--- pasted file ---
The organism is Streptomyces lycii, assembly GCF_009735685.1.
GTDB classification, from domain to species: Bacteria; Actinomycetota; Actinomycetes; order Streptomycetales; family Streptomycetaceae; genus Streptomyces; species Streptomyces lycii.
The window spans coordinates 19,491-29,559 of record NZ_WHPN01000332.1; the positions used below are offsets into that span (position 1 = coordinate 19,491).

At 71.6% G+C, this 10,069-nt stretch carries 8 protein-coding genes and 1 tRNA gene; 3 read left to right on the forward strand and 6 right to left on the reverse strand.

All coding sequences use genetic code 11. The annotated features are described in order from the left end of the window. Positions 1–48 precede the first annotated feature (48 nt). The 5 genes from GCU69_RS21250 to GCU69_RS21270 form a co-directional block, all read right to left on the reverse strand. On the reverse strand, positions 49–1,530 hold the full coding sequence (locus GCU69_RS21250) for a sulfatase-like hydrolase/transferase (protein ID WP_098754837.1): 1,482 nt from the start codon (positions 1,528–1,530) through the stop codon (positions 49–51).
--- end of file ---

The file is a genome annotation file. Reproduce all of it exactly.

The organism is Streptomyces lycii, assembly GCF_009735685.1.
GTDB classification, from domain to species: Bacteria; Actinomycetota; Actinomycetes; order Streptomycetales; family Streptomycetaceae; genus Streptomyces; species Streptomyces lycii.
The window spans coordinates 19,491-29,559 of record NZ_WHPN01000332.1; the positions used below are offsets into that span (position 1 = coordinate 19,491).

At 71.6% G+C, this 10,069-nt stretch carries 8 protein-coding genes and 1 tRNA gene; 3 read left to right on the forward strand and 6 right to left on the reverse strand.

All coding sequences use genetic code 11. The annotated features are described in order from the left end of the window. Positions 1–48 precede the first annotated feature (48 nt). The 5 genes from GCU69_RS21250 to GCU69_RS21270 form a co-directional block, all read right to left on the reverse strand. On the reverse strand, positions 49–1,530 hold the full coding sequence (locus GCU69_RS21250) for a sulfatase-like hydrolase/transferase (protein ID WP_098754837.1): 1,482 nt from the start codon (positions 1,528–1,530) through the stop codon (positions 49–51).